Tuesday, November 25, 2008
This week, Americans celebrate Thanksgiving. In addition to being an excellent opportunity to spend time with relatives, eat oneself into a carb coma and watch a lot of football on TV, Thanksgiving is ostensibly a time for gratitude. It's a time to reflect on the things we are grateful for and thankful for. Sometimes we are grateful for things that are not the result of anyone else's tangible goodwill - we're grateful we still have a good job in these perilous economic times, or we're grateful that our loved ones are healthy. Often, though, our gratitude is in response to others' generosity. We're grateful for the friend who talked us through a tough break-up or the relative who loaned us money when the car broke down.
Without the generosity of others, we would all have a lot less to be grateful for. Much is made of the Gosselins' gratitude or lack thereof for the donations of time, money, goods and services they received after the birth of their sextuplets. I don't want to focus on that, because it's an endless and negative argument about whether they are thankful enough (as if we can know what is in their hearts) or whether they've given enough back. I'd like to focus inward, on those of us who make up this blogging community. Are we generous enough? I'm speaking specifically of emotional generosity, of that quality we sometimes refer to as "giving the benefit of the doubt". A lot of my issue with anti-Gosselin bloggers and posters can be encapsulated in this one point: that they do not show any emotional generosity towards the Gosselins. I'm not talking about liking the Gosselins - to a degree, we like who we like and we dislike who we dislike, and we don't always have a lot of control over those feelings. But we do have control over whether we choose to be critical and negative or to be generous and positive.
I don't mean to sound like a goody-two-shoes. I'm as capable of unkindness and lack of generosity as the next person. But I do wish people would take a step back and look - really look - at how hard they are on a couple that they don't even know and who have never done anything to them. I'm not talking about being okay with the concept of the show or with how the Gosselins parent. I agree that those are valid discussion topics, given that the Gosselins have "put it out there" by appearing on TV. I'm talking about how we choose to view individual actions. Do we look at a positive action (a contribution to charity, or kindness towards one of the children) and judge it at face value, or do we put the worst possible spin on it? Do we criticize actions that from a rational perspective are morally neutral? Do we look at negative behavior (seeming to feel entitled rather than grateful; unkindness towards the children) and consider each instance of it another nail in the coffin, further proof that the Gosselins are irredeemably awful people? Or do we look at in context, try to understand (not excuse) the behavior? Remember our own instances of being less-than-perfect and try to soften the harshness of our judgments?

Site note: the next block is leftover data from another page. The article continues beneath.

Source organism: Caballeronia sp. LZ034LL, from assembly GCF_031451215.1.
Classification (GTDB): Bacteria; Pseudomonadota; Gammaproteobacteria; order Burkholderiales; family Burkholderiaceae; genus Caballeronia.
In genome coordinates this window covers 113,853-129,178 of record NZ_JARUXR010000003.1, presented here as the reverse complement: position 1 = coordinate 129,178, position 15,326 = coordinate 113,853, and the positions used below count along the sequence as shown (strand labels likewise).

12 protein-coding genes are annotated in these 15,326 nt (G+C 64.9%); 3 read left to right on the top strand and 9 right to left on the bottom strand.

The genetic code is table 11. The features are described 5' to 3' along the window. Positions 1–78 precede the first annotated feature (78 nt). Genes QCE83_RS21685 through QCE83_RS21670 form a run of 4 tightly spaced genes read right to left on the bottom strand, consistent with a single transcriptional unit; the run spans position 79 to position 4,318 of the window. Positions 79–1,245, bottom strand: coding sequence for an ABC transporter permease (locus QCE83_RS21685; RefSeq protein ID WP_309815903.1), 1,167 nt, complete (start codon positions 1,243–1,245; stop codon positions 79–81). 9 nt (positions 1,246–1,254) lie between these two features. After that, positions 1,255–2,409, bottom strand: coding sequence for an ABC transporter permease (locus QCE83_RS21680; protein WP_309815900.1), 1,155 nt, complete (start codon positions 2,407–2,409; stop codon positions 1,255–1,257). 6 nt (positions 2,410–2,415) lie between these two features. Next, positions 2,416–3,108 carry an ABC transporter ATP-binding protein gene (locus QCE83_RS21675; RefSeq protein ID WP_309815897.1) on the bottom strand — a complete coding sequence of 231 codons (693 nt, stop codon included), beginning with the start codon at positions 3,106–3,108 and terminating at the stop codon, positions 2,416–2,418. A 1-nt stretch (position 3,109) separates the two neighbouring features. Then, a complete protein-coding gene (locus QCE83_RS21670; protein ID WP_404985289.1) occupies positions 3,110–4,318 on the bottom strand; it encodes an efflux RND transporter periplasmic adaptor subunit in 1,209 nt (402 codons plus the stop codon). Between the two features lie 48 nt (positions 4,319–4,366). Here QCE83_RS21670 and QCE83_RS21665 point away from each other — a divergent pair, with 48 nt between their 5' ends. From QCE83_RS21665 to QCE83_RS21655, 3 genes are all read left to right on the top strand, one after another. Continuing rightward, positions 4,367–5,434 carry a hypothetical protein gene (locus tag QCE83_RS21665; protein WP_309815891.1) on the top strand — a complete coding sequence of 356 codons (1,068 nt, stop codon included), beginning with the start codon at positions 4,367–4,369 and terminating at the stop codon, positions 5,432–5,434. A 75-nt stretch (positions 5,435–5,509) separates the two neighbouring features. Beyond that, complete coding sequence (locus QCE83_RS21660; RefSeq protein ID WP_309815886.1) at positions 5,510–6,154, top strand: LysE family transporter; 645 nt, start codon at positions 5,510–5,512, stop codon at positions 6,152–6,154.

I'm not talking about being judgmental. I think that's human nature. But I think you can have judgment without having so much anger; I think you can temper the judgment with goodwill and generosity.
I admit, I struggle with this myself. Obviously, I make judgments about "the other side" - their motives and characters. I try to remind myself that most of us are more or less normal, average people - not saints (except for Saint!) and not monsters. We are who we are as the result of our experiences and our innate characteristics. It can be hard, though, not to see the hostility in some posts, here or other places, whether it's directed at me or not, and not feel hostility in return.
There is no reason for other peoples' anger to necessarily make me angry, but that's the thing with emotions - you put stuff out there and people pick it up. You put hostility out there, you will get hostility in return. You put kindness and generosity out there - you might just get that in return. And wouldn't that be something to be truly thankful for?